So, how do we say no? If you accept the premise of why it’s hard to say, then you need to find ways to lessen the likelihood of creating a conflict or disappointing someone.

First, remember that saying “no” by itself is almost always provocative. So one key is to provide context when responding to a question or request. People are much more likely to accept a “no” when they understand the train of thought that led to your response. “No” or “I can’t” should always be followed by a “because” clause. For example: “No, I’m not going to be able to get that report done by Tuesday because I’m concerned that rushing it will mean we have inaccurate data.”

I’m not suggesting that such an answer will always be well-received. Interactions between humans are rarely that simple. But by providing a “because,” you have offered information that can be the basis of a discussion if the other side pushes the issue. Without this qualifier, defenses immediately come up and all parties can quickly feel aggrieved.

In addition to explaining your refusal, saying “no” can be more effective if the word “no” is never actually part of the response. In place of it, use information and data to lead the requester to understand they are being turned down.

Using the example from above, let’s suppose my boss asks me if I can get the monthly production report done by Tuesday. The response I suggested above still has a bite to it because it begins with “no.” What if, instead, you responded, “I’m not sure if you know, but I need to gather information from our global sites and I’m concerned that if we don’t give them time to respond, the report will be less useful.” As long as the information presented is legitimate, this can be an effective way to respond without ever having to say the dreaded “no.”

Take it from Mahatma Gandhi: “A ‘no’ uttered from the deepest conviction is better than a ‘yes’ merely uttered to please, or worse, to avoid trouble.”


About the Author

Patrick Mullane is the Executive Director of HBX and is responsible for managing HBX’s growth and long-term success. A military veteran and alumnus of Harvard Business School, Patrick is passionate about finding ways to use technology to enhance the mission of the School - to educate leaders who make a difference in the world.

Topics: HBX Insights, Executive Insights

Is Tax Policy Hindering U.S. Competitiveness?

Posted by HBX on September 15, 2016 at 3:29 PM

United States Captiol Building with American Flag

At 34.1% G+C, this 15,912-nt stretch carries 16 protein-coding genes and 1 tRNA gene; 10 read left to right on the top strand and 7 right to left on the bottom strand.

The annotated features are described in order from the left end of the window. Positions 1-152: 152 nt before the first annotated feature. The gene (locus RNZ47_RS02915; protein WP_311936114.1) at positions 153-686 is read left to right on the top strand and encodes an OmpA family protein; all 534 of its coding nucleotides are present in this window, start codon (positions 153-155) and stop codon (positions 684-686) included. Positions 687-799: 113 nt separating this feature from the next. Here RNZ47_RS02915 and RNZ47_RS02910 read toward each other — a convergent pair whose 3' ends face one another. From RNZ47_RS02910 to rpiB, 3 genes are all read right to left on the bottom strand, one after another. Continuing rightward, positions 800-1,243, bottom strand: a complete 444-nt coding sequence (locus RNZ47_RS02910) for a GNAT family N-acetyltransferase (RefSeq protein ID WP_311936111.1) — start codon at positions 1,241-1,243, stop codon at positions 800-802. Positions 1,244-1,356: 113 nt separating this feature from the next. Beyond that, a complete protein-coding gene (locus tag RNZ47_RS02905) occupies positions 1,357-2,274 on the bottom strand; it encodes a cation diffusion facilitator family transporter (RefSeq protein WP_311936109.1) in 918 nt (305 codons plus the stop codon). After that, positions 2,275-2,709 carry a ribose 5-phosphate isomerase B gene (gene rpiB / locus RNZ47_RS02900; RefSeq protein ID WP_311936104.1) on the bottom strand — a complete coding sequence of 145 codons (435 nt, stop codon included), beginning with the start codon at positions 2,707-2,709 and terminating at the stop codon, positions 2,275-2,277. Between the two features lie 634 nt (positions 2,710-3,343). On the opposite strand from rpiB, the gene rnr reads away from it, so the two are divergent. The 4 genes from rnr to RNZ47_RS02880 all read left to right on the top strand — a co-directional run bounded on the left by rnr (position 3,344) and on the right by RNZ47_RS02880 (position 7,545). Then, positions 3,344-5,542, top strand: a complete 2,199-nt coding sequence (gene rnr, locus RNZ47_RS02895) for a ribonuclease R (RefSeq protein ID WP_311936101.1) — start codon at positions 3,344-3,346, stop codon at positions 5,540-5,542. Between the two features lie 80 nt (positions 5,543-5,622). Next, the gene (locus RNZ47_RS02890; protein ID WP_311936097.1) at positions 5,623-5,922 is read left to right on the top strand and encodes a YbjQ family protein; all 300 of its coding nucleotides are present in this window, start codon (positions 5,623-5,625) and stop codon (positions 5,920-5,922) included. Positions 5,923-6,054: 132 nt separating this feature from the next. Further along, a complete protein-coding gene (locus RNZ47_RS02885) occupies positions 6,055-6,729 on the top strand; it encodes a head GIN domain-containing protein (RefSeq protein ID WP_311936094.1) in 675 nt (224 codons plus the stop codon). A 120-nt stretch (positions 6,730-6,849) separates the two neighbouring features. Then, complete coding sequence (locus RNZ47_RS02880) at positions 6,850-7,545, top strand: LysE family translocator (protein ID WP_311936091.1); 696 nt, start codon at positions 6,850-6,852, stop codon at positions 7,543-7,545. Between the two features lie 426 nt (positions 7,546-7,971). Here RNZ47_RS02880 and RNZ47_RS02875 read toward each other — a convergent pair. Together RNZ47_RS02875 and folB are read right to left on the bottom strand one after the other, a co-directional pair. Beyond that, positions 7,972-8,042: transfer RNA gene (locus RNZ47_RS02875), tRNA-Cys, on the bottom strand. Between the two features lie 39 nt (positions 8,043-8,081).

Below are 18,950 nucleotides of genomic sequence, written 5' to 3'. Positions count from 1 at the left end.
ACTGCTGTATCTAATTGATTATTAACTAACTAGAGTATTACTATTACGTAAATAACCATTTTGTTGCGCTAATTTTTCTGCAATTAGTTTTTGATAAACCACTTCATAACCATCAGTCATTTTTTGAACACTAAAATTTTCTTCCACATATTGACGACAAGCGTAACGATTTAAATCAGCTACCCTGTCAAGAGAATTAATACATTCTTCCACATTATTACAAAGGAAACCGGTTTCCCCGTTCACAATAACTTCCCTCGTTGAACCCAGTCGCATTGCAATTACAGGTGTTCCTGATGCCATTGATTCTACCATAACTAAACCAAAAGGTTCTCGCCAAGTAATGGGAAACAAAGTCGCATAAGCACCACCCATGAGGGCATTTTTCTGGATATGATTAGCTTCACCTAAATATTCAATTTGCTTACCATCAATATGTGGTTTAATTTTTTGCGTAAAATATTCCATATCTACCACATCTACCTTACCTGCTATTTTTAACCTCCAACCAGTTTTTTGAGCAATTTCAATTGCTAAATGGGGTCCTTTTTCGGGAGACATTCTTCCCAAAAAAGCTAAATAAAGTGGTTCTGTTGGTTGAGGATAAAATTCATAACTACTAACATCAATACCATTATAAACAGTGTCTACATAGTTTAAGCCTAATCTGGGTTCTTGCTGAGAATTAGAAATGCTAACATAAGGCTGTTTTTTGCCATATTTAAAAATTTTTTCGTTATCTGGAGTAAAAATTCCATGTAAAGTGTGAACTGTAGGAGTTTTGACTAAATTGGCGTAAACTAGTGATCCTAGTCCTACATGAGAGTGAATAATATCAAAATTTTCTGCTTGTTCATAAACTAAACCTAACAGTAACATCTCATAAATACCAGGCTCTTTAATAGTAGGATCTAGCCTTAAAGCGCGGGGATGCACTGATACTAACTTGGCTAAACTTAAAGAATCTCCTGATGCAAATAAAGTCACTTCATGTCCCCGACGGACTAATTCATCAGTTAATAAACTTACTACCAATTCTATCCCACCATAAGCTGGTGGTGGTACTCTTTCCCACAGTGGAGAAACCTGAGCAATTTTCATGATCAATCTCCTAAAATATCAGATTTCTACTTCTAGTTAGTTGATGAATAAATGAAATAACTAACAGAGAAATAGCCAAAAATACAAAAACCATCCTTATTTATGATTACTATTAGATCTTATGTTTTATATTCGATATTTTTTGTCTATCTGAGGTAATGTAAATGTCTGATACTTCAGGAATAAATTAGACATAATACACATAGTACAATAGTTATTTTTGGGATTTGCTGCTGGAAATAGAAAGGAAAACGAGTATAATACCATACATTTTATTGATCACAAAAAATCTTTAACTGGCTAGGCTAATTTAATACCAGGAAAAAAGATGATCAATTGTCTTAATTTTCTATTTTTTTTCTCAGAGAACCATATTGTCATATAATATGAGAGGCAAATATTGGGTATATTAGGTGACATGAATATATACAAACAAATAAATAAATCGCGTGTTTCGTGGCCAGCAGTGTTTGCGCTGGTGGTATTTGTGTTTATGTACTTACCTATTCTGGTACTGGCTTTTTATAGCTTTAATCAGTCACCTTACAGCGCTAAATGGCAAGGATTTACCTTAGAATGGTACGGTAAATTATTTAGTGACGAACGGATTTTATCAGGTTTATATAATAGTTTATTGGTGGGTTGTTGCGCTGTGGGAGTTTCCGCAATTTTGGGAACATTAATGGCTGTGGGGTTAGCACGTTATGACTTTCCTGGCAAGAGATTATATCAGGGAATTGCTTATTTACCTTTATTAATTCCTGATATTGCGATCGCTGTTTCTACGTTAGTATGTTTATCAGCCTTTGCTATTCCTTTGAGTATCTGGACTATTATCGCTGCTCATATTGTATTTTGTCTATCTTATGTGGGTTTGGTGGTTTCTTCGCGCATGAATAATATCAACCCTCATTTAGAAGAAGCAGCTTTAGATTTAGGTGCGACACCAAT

The U.S. Competitiveness Project is a Harvard Business School initiative led by Professors Michael Porter and Jan Rivkin. This year's report was released today and included research from HBX Professor Mihir Desai on U.S. tax reform. Professor Desai teaches the new HBX certificate program Leading with Finance.

Harvard Business School (HBS) launched the U.S. Competitiveness Project in 2011 as a multi-year, fact-based effort to understand the disappointing performance of the American economy, its causes, and the steps needed by business leaders and policymakers to restore economic growth and prosperity shared across all Americans. Read the full report here.

This year's report outlines an eight-point plan for restoring U.S. competitiveness. Professor Desai's research focuses on tax reform, an area where much attention is given. According to Professor Desai's research, "tax reform is the single area with the greatest potential for immediate impact on the economy and is long overdue given changes in the global economy. Corporate tax policy has become a key obstacle to U.S. competitiveness and economic growth, and reforming both corporate and personal taxation is essential to achieving a sustainable federal budget."

The report goes on to say, "the top corporate tax problems, according to the surveyed business leaders, are the high corporate tax rate and the taxation of international income. Business leaders reported overwhelming and bipartisan support (over 95%) for corporate tax reform...The feasibility of corporate tax reform is promising given the broad consensus on the nature of the problem and the required direction for reform."